Sutton v. USA et al
REPORT & RECOMMENDATION AND ORDER OF UNITED STATES MAGISTRATE JUDGE re granting 123 MOTION for Summary Judgment filed by Mr. Auriti, by Magistrate Judge Michael J. Watanabe on 1/09/2018. ORDERED that the Final Pretrial Conference set on January 18, 2018 at 10:00 a.m. is VACATED. (slibi, )
IN THE UNITED STATES DISTRICT COURT
FOR THE DISTRICT OF COLORADO
Civil Action No. 15-cv-00850-RM-MJW
JOSHUA LAMONT SUTTON,
REPORT & RECOMMENDATION AND ORDER REGARDING
DEFENDANT AURITI’S MOTION FOR SUMMARY JUDGMENT
(Docket No. 123)
Michael J. Watanabe
United States Magistrate Judge
In the instant action, Plaintiff, who proceeds pro se1, has one remaining claim: an
Eighth Amendment claim against the only remaining Defendant, Mr. Auriti. Before the
Court is Defendant’s motion for summary judgment (Docket No. 123), which was
referred to the undersigned for recommendation by Judge Moore (Docket No. 124).
Plaintiff filed a response (Docket No. 126) and Defendant filed a reply (Docket No. 127).
The Court has reviewed the parties’ filings, taken judicial notice of the Court’s entire file
in this case, and considered the applicable Federal Rules of Civil Procedure and case
The Court must construe the filings of a pro se litigant liberally. See Haines v. Kerner, 404 U.S. 519,
520-21 (1972); Hall v. Bellmon, 935 F.2d 1106, 1110 (10th Cir. 1991) (citations omitted). The Court,
however, should not be the pro se litigant's advocate, nor should the Court “supply additional factual
allegations to round out [the pro se litigant's] complaint or construct a legal theory on [his or her] behalf.”
Whitney v. New Mexico, 113 F.3d 1170, 1173-74 (10th Cir. 1997) (citing Hall, 935 F.2d at 1110). In
addition, pro se litigants must follow the same procedural rules that govern other litigants. Nielson v.
Price, 17 F.3d 1276, 1277 (10th Cir. 1994).
law. Now being fully informed the Court makes the following report and
recommendation and order.
The Court has jurisdiction pursuant to 28 U.S.C. § 1331.
“A party may move for summary judgment, identifying each claim or defense—or
the part of each claim or defense—on which summary judgment is sought.” Fed. R. Civ.
P. 56(a). “The court shall grant summary judgment if the movant shows that there is no
genuine dispute as to any material fact and the movant is entitled to judgment as a
matter of law.” Id. “An issue is genuine if there is sufficient evidence on each side so
that a rational trier of fact could resolve the issue either way” and “[a]n issue of fact is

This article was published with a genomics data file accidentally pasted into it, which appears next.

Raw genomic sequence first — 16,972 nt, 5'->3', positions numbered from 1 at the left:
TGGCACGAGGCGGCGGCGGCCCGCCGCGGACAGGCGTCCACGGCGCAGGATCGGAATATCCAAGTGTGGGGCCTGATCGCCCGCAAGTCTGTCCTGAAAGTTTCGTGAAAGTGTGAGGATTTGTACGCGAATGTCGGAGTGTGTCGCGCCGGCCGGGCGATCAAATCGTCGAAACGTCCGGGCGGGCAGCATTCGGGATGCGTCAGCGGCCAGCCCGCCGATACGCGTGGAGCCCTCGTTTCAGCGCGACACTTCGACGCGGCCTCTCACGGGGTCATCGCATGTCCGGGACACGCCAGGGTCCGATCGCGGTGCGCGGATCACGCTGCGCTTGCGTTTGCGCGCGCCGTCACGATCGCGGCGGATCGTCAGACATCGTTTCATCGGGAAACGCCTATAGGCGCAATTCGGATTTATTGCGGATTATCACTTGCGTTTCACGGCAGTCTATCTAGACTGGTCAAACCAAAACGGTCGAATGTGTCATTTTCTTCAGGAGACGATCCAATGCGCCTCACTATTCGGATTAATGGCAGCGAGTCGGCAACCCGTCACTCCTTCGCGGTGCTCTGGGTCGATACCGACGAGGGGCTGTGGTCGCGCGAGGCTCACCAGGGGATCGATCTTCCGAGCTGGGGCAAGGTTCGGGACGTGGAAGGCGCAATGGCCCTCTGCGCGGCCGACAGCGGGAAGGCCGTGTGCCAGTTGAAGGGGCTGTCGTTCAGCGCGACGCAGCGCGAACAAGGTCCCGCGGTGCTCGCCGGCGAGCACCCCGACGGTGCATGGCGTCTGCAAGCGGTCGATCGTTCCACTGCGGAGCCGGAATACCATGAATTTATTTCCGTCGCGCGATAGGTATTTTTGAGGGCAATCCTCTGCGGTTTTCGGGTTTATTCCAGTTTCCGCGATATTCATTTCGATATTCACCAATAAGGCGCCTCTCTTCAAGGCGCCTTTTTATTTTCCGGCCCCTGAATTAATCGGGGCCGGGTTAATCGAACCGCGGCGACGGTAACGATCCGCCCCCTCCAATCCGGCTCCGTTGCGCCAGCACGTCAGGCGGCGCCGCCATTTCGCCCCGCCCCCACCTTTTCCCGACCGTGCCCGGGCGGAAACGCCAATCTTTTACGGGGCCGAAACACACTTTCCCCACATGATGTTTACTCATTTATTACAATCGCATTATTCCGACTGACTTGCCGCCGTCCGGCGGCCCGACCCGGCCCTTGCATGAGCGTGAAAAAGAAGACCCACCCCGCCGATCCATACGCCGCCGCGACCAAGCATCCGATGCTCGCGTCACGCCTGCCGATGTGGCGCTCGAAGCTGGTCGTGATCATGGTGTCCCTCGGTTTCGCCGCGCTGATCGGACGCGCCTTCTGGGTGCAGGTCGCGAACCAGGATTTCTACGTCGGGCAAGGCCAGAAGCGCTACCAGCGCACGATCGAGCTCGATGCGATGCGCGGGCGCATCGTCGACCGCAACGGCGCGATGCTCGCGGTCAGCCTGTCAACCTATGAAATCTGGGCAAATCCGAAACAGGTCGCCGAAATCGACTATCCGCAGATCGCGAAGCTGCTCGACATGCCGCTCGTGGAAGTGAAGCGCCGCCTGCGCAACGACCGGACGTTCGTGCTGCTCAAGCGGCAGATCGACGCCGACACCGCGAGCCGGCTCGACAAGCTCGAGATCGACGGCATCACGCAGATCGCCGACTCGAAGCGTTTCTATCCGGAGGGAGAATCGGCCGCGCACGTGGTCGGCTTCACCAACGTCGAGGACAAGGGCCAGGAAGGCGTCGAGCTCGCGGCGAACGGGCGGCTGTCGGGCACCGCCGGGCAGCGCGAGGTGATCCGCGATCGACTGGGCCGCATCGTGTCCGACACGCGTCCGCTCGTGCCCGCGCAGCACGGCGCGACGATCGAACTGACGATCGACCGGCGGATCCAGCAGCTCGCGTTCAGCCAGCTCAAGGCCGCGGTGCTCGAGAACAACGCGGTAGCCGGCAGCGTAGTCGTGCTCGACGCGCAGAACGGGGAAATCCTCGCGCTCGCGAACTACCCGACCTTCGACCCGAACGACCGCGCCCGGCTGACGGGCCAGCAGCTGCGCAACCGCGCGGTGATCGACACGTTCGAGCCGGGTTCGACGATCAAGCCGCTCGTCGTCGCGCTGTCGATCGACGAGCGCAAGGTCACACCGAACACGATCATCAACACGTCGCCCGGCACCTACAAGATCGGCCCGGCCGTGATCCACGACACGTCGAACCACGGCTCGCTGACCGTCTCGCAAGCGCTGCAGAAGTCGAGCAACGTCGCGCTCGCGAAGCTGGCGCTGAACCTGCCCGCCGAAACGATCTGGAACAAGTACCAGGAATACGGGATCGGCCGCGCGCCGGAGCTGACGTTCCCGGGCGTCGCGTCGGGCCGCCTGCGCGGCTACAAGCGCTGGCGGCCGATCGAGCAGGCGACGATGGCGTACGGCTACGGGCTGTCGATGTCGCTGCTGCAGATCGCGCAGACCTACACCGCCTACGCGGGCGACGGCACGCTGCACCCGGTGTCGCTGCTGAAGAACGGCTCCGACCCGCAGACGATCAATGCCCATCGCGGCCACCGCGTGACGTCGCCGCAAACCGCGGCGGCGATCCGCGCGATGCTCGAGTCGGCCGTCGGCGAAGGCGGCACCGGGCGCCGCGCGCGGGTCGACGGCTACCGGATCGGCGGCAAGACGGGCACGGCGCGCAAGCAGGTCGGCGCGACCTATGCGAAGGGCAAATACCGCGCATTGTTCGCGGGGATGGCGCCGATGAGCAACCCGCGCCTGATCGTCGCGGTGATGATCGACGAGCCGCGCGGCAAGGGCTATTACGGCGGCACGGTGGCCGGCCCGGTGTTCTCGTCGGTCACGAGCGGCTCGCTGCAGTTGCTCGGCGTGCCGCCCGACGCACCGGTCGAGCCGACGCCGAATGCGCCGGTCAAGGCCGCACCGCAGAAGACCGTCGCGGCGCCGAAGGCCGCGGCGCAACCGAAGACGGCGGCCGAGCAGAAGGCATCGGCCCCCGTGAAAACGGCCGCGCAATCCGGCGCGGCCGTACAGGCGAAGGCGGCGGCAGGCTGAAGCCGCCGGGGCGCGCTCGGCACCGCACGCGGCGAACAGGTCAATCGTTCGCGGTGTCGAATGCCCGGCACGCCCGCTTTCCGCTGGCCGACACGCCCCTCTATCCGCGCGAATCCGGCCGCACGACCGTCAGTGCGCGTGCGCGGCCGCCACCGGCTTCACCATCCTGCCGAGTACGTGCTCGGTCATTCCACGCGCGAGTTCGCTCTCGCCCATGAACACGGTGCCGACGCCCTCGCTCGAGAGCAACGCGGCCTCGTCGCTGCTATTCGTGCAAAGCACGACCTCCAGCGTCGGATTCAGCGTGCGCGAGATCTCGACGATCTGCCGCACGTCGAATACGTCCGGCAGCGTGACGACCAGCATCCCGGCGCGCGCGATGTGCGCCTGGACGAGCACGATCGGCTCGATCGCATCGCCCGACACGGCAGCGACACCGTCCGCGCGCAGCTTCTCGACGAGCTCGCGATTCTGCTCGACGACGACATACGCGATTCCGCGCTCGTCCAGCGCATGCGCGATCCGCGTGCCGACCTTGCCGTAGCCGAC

material if under the substantive law it is essential to the proper disposition of the claim.”
Thom v. Bristol–Myers Squibb Co., 353 F.3d 848, 851 (10th Cir. 2003) (internal
quotation marks omitted). The Court views the evidence in the light most favorable to
the nonmoving party, drawing all reasonable inferences in that party’s favor. Fye v.
Okla. Corp. Comm’n, 516 F.3d 1217, 1223 (10th Cir. 2008).
Whether there is a genuine dispute as to a material fact depends upon whether
the evidence presents a sufficient disagreement to require submission to a jury or is so
one-sided that one party must prevail as a matter of law. Anderson v. Liberty Lobby,
Inc., 477 U.S. 242, 251–52 (1986); Stone v. Autoliv ASP, Inc., 210 F.3d 1132, 1136
(10th Cir. 2000); Carey v. United States Postal Serv., 812 F.2d 621, 623 (10th Cir.
1987). Once the moving party meets its initial burden of demonstrating an absence of a
genuine dispute of material fact, the burden then shifts to the nonmoving party to
demonstrate the existence of a genuine dispute of material fact to be resolved at trial.
See 1-800-Contacts, Inc. v. Lens.com, Inc., 722 F.3d 1229, 1242 (10th Cir. 2013)
The Court will not consider statements of fact, or rebuttals thereto, which are not
material or are not supported by competent evidence. Fed. R. Civ. P. 56(c)(1)(A),
56(c)(4), 56(e)(2), 56(e)(3). Only admissible evidence may be considered when ruling
on a motion for summary judgment. Jaramillo v. Colo. Judicial Dep’t, 427 F.3d 1303,
1314 (10th Cir. 2005) (citation omitted) (holding that hearsay evidence is not acceptable
in opposing a summary judgment motion); World of Sleep, Inc. v. La-Z-Boy Chair Co.,
756 F.2d 1467, 1474 (10th Cir. 1985). Affidavits must be based on personal knowledge
and must set forth facts that would be admissible evidence at trial. Murray v. City of
Sapulpa, 45 F.3d 1417, 1422 (10th Cir. 1995) (quotations and citation omitted).
“Conclusory and self-serving affidavits are not sufficient.” Id. “[O]n a motion for summary
judgment, it is the responding party’s burden to ensure that the factual dispute is
portrayed with particularity, without depending on the trial court to conduct its own
search of the record.” Cross v. The Home Depot, 390 F.3d 1283, 1290 (10th Cir. 2004)
(quotations and citation omitted). The Court is “not obligated to comb the record in order
to make [Plaintiff's] arguments for [him].” Mitchell v. City of Moore, Okla., 218 F.3d 1190,
1199 (10th Cir. 2000).
Plaintiff’s Eighth Amendment claim against Defendant relates to his
imprisonment in the Centennial Correctional Facility during the period April 1, 2015
through October 1, 2015. (Docket No. 37 at 9). In short, Plaintiff alleges that another
offender, later identified as Richard White, with whom he was housed told him “that 4 or
5 women’s bodies were buried in a field in the town of S[e]dalia.” (Id.) White then drew a
map and asked Plaintiff to send the map to a friend of Plaintiff’s who is an attorney. (Id.)
Plaintiff “instead [ ] wrote a letter to the staff about” the incident “and told them the maps
were2 on [Plaintiff’s] desk.” (Id.) Plaintiff alleges that he handed the maps to Defendant
and that about a month later White got into a fight with Plaintiff after accusing Plaintiff of
“[telling] on him.” (Id.)
Defendant argues that he is entitled to qualified immunity based on the
undisputed facts. (Docket No. 123).
Undisputed and Disputed Facts
Pursuant to Judge Moore’s Practice Standards (see Civ. Practice Standard
IV.B.2.b.ii), Defendant provided a Statement of Undisputed Material Facts (Docket No.
123-4), which includes citations to evidence supporting each statement of fact. Plaintiff’s
response includes a copy of the Statement of Undisputed Material Facts with
handwritten comments. Plaintiff disputes only three of the twenty-two statements of fact.